Lunch time was the worst. At the beginning I somehow found myself eating with a quiet girl from China whose Japanese I couldn't understand because she wouldn't open her mouth wide enough so I ended up preferring to be alone rather than force conversation. I had too much pride and would have been mortified going up to random people and asking to have lunch with them. I even lied to my friends in class when asked what I did for lunch. To avoid a piteous stare on these occasions I gave vague answers like "met up with a friend" or "had to do some errands." In retrospect how easy it would have been to swallow my pride and allow myself to enjoy connecting with another human, even if not on the level I would prefer, to balance out the cramp-inducing fear I had of being called on to read in class and not knowing how to pronounce the kanji. As I walked through the clustered residential streets on my way to the school today, I recognized the narrow lanes I would walk down at a geriatric pace, if only to make lunchtime feel shorter than it was. I would never allow myself to be seen eating alone so I would either hide in the library and scarf something down, inhale chocolate along said narrow lanes or sneak an onigiri between the warning bell signalling the end of lunch and that telling us class had started. How do you say social eating issues in Japanese?
I craved friendship that year. If asked by people how my year at the language school was, I am hard-pressed to come up with anything more descriptive than "scary." I had come back to Tokyo knowing that there was no one left from the previous year but confident I would start again at this new school, build a new group of similar-minded friends and go from there. When faced with the impossibility of this, I completely shut down, and became unable to create a Plan B. After three years of an extremely sporadic social life, at this point it seems laughably easy to have walked up to people at the School and ask them to have lunch. At that time I preferred to hide in the streets surrounding the School rather than risk looking like a loser. Now I tell people that I am a loser, but only because I don't know how else to explain my non-existent social network of people after three years here without seeming troubled. People laugh it off or think I'm being modest but I have had an extremely hard time building up any kind of network of people here and I trace the beginnings of it back the the School, followed by the Kaisha where I am the Lonely Whitie as you know, with nary a chance of meeting other foreign females.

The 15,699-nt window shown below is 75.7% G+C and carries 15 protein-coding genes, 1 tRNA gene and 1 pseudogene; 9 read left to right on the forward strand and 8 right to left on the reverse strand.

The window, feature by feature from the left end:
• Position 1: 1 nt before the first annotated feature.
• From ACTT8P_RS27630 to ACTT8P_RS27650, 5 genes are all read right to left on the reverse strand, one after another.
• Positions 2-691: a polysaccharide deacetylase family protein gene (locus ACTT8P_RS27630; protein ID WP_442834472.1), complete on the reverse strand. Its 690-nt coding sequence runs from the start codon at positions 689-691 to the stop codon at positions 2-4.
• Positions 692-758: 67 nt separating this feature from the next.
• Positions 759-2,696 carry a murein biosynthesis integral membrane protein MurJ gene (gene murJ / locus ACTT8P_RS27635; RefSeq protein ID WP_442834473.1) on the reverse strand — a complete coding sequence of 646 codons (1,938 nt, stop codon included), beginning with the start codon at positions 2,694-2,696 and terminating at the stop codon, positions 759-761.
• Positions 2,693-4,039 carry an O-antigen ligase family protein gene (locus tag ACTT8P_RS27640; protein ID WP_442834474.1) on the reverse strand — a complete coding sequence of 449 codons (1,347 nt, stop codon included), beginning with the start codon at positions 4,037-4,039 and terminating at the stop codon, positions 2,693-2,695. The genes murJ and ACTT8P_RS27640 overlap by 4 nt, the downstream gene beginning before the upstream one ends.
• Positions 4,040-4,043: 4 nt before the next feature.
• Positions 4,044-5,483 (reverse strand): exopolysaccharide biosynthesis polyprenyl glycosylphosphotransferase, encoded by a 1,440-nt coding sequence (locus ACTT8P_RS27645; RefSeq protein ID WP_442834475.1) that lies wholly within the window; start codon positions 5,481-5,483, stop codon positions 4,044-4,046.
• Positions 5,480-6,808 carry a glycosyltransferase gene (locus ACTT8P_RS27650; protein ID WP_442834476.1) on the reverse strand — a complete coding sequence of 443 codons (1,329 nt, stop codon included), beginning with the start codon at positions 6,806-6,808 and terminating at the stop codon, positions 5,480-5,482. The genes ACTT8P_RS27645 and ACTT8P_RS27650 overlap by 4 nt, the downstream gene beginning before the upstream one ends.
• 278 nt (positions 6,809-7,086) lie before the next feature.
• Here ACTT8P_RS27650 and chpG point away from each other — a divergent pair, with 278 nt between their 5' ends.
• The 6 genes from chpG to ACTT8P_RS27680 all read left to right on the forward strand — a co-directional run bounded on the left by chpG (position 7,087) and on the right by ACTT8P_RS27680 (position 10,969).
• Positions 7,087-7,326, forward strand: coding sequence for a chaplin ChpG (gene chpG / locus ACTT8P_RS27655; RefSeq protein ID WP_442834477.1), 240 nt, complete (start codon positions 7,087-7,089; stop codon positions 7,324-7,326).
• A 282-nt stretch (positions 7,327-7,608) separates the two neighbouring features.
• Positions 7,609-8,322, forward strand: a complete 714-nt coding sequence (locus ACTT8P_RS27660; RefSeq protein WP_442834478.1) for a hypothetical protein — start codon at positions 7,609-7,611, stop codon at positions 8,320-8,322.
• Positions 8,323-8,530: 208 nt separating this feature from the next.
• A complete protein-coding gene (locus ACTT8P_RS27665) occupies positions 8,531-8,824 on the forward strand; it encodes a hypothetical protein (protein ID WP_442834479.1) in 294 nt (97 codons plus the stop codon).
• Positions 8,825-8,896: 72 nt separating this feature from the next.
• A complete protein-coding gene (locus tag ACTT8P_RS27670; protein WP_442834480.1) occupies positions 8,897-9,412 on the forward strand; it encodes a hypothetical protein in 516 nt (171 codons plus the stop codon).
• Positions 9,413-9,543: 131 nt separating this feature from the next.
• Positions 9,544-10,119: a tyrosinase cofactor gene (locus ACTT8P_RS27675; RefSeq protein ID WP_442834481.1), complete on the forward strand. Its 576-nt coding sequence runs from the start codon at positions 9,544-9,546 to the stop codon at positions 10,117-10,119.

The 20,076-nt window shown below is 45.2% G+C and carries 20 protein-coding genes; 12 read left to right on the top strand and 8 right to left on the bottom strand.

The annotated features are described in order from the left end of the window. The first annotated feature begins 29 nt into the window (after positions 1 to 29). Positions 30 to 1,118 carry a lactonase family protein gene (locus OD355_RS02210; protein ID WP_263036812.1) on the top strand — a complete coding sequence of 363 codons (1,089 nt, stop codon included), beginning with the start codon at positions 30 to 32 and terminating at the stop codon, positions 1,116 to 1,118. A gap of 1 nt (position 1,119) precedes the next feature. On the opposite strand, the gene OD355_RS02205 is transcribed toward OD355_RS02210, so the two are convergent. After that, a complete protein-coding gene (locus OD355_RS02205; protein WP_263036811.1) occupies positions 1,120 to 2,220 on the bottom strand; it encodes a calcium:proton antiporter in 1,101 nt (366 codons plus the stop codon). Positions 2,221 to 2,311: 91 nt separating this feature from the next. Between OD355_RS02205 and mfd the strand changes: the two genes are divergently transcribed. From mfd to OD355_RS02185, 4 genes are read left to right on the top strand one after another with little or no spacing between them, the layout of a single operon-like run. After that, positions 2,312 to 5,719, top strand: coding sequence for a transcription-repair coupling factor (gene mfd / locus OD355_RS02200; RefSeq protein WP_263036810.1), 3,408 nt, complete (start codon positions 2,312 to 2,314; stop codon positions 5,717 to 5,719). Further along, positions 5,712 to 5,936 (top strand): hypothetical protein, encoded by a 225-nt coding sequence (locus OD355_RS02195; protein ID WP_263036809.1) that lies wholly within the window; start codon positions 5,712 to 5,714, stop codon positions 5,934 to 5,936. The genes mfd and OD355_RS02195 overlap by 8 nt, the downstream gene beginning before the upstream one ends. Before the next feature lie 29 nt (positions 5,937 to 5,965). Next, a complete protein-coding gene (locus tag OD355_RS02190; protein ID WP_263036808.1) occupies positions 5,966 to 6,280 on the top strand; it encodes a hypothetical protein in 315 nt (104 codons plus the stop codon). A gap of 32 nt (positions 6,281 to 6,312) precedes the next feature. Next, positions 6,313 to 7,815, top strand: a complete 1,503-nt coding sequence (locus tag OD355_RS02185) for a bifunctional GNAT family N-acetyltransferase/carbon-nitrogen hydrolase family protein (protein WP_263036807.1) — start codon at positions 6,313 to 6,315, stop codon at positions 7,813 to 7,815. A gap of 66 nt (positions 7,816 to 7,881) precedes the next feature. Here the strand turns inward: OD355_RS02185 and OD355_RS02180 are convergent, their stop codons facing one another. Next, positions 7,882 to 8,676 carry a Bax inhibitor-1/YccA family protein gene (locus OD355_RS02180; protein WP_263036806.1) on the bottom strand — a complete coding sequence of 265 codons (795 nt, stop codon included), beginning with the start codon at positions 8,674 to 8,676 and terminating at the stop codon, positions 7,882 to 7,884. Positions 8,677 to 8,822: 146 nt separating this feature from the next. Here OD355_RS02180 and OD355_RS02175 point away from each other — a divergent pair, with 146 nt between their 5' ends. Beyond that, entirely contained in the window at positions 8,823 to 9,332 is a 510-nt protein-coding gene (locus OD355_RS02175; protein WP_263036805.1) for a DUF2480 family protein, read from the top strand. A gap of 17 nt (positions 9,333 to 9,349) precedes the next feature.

I have eventually learned however, to not worry so much about what others think of me and to stop analyzing conversations and situations to try and figure out why someone hasn't pursued me as a friend. I can't stand "networking" so that's not really an option for me in Tokyo. On the occasion I meet someone who seems cool I will not feel weird asking for their contact info and seeing if they want to hang out, something that would have been hard for me when I was at the School. Often, however, people are busy with their own established lives and don't have time or motivation to go out of their way to include you in that, which sometimes is disappointing.
Last year at this time I was stomping around Kabukicho with the Cowgirl and Other Whitie, and I am truly grateful to have met them and had the chance to pass the time with them in this frenetic city. As the Japanese know, all good things do pass, and both of them are now off in pursuit of new things. So here I am, looking into the window of my 26th year and hoping that it's a little less lonely, with a little more laughter shared with friends. I have big plans for this year and am excited to get started. I hope those of you here in Japan do not feel alone, or if you do, that you feel a bit more encouraged to go out and find some people to share your time with. As for the School, I haven't finished discussing it, and you can look forward to the second installment of this which will include stories of my part-time job where I took my clothes off for money but not as a stripper. Till then gentle readers, have a drink this weekend for me!